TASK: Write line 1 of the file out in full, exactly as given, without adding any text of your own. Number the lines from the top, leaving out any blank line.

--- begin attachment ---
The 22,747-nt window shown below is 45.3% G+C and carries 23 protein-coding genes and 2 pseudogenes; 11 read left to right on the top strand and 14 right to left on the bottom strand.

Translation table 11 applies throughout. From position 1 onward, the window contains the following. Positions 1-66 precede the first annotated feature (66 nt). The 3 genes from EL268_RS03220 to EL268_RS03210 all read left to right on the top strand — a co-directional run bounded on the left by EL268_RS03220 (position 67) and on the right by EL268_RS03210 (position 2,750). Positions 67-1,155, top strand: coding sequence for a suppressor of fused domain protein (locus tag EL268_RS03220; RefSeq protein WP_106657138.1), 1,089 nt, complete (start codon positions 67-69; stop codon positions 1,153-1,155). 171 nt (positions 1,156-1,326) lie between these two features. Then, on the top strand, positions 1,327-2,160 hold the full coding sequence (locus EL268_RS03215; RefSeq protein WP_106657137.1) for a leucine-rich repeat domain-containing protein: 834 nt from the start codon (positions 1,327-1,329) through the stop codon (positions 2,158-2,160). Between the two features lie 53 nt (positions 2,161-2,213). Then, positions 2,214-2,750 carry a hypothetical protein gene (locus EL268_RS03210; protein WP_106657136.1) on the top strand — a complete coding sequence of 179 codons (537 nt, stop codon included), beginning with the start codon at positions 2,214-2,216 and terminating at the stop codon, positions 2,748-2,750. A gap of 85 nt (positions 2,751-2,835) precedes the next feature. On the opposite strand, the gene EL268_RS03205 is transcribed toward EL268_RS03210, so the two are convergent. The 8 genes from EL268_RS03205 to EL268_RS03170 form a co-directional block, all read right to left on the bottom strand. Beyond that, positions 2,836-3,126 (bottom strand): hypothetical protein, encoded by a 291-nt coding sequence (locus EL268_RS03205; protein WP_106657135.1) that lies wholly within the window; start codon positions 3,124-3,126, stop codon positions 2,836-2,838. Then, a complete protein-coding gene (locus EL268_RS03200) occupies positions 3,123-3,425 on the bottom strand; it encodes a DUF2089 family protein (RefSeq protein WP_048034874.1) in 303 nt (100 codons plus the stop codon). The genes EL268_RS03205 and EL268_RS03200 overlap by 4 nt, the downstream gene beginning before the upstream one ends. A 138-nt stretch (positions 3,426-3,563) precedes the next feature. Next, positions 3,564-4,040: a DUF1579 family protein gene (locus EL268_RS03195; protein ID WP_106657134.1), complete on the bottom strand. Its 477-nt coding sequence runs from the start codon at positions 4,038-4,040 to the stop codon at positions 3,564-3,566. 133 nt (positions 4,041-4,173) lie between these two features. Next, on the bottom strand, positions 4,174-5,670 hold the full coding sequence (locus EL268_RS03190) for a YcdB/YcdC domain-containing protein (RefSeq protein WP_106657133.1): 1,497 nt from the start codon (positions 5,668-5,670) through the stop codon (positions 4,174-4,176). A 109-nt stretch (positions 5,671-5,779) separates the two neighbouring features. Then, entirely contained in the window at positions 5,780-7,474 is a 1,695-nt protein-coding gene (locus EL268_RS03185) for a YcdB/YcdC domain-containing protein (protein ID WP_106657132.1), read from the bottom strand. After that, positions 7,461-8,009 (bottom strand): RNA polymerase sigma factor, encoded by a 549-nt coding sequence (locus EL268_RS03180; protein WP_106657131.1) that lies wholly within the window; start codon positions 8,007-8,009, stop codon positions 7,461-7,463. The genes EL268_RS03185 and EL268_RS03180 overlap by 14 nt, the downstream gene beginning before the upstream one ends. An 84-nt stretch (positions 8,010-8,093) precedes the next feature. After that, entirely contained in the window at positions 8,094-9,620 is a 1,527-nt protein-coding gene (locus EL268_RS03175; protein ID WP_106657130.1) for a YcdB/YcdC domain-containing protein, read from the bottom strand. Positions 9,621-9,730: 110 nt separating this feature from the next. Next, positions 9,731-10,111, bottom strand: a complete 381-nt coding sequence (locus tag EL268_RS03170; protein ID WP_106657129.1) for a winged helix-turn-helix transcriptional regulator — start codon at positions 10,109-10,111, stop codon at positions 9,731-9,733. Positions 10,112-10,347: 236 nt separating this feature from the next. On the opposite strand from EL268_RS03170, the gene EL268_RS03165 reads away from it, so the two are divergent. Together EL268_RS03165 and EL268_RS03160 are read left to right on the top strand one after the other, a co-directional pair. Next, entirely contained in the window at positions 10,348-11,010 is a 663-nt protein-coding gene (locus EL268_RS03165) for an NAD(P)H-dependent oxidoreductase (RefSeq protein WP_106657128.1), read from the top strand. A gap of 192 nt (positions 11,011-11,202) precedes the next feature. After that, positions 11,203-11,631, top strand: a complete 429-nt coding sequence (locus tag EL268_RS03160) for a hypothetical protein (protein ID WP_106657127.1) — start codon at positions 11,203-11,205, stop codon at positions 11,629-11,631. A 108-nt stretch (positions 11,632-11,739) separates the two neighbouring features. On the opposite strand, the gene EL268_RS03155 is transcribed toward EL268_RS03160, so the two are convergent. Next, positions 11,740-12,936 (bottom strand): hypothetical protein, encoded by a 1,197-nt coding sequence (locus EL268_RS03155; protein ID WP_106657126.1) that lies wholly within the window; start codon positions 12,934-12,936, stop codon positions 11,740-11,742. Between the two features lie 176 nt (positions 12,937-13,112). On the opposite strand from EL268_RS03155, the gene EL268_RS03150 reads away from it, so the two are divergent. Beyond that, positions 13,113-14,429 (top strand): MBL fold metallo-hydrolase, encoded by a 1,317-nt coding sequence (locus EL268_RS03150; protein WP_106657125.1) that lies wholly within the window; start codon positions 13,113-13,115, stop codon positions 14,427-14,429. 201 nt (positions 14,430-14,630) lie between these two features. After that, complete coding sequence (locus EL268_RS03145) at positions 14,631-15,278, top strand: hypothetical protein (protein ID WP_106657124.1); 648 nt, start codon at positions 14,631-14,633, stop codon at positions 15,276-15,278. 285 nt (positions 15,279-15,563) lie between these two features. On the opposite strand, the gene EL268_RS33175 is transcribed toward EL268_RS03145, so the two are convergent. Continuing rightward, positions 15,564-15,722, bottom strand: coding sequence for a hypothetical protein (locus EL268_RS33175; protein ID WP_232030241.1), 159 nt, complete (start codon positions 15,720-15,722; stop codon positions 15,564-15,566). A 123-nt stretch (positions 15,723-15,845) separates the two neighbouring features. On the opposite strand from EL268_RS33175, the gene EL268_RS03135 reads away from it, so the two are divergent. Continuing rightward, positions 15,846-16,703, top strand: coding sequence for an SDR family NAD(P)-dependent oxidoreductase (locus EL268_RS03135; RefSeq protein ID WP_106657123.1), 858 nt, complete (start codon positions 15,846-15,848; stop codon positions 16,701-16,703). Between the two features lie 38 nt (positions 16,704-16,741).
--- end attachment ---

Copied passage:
The 22,747-nt window shown below is 45.3% G+C and carries 23 protein-coding genes and 2 pseudogenes; 11 read left to right on the top strand and 14 right to left on the bottom strand.